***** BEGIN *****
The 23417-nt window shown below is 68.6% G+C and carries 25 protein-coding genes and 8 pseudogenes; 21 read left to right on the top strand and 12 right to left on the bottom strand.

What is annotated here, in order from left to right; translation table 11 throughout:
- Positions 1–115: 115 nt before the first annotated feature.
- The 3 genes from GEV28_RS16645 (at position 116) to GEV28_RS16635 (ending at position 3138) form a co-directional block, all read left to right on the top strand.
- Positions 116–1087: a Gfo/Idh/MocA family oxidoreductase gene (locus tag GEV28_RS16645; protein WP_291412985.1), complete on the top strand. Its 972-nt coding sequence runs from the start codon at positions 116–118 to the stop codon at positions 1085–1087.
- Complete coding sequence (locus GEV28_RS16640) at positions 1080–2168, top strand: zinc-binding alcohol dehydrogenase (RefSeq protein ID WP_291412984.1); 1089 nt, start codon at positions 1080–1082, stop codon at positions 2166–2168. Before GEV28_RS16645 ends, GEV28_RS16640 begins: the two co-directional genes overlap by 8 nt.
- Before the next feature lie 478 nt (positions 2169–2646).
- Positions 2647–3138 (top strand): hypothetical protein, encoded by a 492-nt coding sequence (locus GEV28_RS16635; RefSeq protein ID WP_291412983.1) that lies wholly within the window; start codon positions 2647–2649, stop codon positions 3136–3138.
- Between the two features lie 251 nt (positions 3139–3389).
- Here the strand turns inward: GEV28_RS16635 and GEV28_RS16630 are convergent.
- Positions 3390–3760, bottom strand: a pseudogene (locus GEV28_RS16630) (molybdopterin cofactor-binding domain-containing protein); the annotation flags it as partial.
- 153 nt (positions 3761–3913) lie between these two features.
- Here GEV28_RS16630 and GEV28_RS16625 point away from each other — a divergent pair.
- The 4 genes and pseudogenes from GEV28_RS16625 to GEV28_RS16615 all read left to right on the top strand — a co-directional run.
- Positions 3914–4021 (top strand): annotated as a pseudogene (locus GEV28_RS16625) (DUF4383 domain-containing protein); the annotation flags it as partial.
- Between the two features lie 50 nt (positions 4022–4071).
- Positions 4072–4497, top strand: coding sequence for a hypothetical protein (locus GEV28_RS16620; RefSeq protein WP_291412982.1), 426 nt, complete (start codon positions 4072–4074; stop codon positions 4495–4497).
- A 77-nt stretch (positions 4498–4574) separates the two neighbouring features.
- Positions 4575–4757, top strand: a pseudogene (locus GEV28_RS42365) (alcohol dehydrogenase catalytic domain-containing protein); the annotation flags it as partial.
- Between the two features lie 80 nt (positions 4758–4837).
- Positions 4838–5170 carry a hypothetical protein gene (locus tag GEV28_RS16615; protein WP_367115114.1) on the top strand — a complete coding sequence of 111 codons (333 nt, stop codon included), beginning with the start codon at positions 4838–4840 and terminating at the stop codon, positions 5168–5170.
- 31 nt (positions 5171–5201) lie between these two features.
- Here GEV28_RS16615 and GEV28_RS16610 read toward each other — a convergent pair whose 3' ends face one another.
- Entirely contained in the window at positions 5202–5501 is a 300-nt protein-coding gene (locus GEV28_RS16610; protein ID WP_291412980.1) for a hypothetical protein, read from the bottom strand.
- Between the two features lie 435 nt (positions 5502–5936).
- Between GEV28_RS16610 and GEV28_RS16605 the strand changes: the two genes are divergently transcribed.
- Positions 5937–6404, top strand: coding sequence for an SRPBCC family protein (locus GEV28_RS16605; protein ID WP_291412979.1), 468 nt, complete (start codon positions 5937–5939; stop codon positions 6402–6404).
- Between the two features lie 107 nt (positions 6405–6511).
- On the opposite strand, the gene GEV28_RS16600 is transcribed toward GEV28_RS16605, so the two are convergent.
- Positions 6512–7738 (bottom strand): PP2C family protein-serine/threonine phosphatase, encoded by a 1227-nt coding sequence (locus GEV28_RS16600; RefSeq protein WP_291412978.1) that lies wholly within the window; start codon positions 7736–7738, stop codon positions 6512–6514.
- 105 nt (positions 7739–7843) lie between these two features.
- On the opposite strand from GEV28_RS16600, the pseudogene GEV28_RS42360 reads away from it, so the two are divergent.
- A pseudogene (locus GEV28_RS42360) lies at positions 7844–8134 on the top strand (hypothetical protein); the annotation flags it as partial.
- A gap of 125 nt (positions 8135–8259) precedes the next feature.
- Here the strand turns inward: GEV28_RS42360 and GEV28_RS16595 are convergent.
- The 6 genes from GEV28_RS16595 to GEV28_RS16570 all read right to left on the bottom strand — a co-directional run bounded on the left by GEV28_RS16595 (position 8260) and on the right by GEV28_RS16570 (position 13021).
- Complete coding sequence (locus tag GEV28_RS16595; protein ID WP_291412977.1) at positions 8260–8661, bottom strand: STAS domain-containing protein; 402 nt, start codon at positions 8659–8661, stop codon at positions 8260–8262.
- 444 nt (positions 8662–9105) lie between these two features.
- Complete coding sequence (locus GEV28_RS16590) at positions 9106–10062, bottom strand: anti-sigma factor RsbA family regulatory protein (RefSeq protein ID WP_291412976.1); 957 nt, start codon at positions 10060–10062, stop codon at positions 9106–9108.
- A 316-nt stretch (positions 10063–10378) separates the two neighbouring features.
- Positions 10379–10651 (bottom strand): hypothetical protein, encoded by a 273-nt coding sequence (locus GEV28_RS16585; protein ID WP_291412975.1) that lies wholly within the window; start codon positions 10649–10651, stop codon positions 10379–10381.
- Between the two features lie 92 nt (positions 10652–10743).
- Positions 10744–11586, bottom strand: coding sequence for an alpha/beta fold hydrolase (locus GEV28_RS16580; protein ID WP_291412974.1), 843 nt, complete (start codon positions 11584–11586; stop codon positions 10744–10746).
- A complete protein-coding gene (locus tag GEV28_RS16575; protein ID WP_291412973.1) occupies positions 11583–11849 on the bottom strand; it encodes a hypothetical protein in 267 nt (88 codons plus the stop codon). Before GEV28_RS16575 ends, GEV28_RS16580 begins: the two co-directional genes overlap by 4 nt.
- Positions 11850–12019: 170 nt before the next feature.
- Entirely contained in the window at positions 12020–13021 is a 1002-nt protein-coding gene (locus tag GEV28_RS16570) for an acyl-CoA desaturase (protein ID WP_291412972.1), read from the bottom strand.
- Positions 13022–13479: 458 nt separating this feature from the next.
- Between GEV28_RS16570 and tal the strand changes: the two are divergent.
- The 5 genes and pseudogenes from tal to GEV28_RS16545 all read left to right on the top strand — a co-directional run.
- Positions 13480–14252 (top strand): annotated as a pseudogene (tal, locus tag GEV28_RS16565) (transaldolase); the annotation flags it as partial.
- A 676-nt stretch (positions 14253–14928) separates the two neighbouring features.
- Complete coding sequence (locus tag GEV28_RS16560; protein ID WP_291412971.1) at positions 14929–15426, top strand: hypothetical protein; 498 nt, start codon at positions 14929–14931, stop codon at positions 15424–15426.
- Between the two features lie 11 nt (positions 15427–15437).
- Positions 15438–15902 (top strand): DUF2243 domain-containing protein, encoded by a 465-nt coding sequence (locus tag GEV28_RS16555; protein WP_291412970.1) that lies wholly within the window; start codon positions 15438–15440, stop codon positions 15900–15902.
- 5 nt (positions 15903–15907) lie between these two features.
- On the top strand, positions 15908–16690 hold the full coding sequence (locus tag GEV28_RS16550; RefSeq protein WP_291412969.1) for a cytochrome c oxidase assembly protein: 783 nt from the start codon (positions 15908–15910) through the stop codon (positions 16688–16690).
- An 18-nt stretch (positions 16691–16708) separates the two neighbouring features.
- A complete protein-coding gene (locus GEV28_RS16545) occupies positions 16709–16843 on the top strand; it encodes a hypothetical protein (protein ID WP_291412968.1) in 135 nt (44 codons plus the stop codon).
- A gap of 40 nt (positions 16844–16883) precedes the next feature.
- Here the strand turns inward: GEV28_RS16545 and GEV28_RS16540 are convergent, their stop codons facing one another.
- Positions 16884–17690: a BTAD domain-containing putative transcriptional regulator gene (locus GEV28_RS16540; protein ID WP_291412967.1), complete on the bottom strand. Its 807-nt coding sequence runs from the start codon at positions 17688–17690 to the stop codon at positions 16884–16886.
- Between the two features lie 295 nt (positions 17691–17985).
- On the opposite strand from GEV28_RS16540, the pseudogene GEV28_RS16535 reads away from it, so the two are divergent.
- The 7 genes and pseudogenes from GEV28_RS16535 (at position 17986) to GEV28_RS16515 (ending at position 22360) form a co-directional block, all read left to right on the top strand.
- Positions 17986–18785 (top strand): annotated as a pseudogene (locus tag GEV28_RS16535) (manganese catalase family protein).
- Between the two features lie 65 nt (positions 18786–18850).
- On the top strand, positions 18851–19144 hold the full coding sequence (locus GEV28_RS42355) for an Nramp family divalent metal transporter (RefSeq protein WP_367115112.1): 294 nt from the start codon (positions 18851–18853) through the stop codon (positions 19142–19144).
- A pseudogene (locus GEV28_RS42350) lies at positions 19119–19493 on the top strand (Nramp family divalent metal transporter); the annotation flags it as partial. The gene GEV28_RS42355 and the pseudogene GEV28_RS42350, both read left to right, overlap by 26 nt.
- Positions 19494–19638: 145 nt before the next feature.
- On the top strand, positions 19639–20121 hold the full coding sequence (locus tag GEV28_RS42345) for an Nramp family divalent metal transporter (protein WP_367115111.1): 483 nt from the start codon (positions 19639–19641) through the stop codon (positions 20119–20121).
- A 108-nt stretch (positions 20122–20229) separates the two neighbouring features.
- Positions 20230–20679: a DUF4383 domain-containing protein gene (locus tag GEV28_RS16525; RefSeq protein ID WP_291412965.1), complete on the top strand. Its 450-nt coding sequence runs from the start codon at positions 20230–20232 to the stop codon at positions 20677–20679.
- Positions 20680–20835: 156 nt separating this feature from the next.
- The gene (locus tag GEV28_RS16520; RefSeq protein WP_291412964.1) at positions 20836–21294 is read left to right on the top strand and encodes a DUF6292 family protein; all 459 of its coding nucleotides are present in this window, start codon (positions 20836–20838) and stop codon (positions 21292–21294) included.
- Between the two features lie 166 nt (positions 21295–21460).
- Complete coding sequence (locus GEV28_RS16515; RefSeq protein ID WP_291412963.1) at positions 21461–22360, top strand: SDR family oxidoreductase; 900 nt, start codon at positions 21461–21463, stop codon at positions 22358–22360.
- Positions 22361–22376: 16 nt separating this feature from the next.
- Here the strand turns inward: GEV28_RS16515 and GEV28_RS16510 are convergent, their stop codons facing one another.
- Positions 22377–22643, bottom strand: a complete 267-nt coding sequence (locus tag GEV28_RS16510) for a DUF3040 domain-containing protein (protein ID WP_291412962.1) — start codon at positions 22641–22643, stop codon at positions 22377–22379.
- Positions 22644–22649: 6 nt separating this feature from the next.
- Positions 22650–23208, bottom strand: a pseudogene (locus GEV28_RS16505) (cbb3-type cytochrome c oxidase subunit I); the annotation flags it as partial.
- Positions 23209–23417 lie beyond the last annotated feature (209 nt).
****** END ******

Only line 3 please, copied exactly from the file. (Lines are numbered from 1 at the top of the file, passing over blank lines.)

- Positions 1–115: 115 nt before the first annotated feature.